A Vancouver-based, women-owned company that prevents 20 million plastic menstrual products from ending up landfills every year will be expanding its operations — thanks to funding from the federal government.
Minister of Small Business and Export Promotion, Mary Ng, was in Vancouver today to announce that Lunapads International is the recipient of $100,000 in funding from the Women Entrepreneurship Strategy — a $2-billion investment that aims to double the number of women-led businesses in Canada by 2025.
Lunapads is a social mission-driven business that makes reusable cloth menstrual pads, period underwear, and period cups.
The company’s goal is to ensure people have more “positive and informed experiences” with their periods by creating products that are comfortable and sustainable.
“We’re celebrating Lunapads because part of the Female Entrepreneurship Strategy includes an investment in female-led or female-owned enterprises to help accelerate their growth… so they can grow into the international marketplace,” said Ng at Lunapad’s Vancouver headquarters.
The company was founded in 2000 by Madeleine Shaw and Suzanne Siemens and together, they have built a business that is creating positive social impact around the world.
LunaPads’ Pads4Girls program has helped supply over 100,000 reusable menstrual pads and period underwear products to over 17,000 people in 18 different countries.
The company is also committed to making its products gender inclusive for transgender and non-binary folks. Lunapads has created boxer briefs designed to provide leak-free coverage for every body type.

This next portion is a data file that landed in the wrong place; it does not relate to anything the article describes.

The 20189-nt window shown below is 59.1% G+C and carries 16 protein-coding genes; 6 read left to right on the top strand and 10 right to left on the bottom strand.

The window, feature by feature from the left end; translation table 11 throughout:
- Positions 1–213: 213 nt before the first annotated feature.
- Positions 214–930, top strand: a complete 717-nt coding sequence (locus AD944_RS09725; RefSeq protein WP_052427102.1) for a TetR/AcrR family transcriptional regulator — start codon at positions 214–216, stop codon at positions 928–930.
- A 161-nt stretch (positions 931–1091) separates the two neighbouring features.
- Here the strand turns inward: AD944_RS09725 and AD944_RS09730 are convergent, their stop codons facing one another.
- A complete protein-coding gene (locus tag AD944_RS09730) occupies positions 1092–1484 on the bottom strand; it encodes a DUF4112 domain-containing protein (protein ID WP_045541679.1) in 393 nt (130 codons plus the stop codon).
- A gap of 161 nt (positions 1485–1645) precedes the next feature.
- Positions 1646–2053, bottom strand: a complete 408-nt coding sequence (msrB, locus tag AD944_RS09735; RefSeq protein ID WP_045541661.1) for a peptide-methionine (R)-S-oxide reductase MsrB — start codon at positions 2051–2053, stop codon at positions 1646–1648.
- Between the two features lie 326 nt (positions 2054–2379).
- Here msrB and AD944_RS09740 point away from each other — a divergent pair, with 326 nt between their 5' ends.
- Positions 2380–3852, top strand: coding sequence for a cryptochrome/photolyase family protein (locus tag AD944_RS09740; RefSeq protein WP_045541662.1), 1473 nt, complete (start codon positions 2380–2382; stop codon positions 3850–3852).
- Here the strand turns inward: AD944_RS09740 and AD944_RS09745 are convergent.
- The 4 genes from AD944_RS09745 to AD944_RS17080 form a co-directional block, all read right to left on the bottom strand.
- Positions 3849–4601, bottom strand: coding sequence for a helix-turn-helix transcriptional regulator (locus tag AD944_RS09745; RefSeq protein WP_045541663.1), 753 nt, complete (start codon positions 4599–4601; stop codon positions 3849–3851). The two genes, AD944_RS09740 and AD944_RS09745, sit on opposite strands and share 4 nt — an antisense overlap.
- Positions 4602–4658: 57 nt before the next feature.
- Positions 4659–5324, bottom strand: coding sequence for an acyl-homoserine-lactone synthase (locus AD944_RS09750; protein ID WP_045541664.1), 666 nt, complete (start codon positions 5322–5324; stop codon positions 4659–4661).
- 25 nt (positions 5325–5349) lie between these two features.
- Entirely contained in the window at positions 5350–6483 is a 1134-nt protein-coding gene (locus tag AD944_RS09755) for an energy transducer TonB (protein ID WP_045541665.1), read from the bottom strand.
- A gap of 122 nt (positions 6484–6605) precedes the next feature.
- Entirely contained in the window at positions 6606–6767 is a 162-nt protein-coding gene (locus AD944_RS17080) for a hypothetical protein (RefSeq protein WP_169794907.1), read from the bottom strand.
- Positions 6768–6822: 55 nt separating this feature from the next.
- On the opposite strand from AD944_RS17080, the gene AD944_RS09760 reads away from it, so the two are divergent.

Over 60% of Lunapads’ sales are outside of Canada — which is no small feat considering that the majority of the company’s products are made within a five-mile radius of its Vancouver factory.
Keeping manufacturing and production local reduces the company’s environmental footprint. Even the leftover fabric from Lunapads’ production are repurposed into other products or sent to different companies to use.
The reusable pads and underwear are also keeping huge amounts of plastic out of landfills.
“One of our favourite statistics is thanks to customers using our products over 20 million pads and tampons are diverted from landfills because they are not putting a plastic pad into the garbage,” said Siemens.
Both Siemens and Shaw say they will use the funding to invest in more machinery and equipment for local manufacturing and to grow their team — something that Ng hopes more of with implementation of the Women Entrepreneurship Strategy.
“Our objective is to help female entrepreneurs start up, scale up, and grow by accessing the global market,” she said, adding that only 16% of small and medium businesses in Canada are currently owned or led by women.
“When female entrepreneurs and businesses succeed I think that Canadian society succeeds.”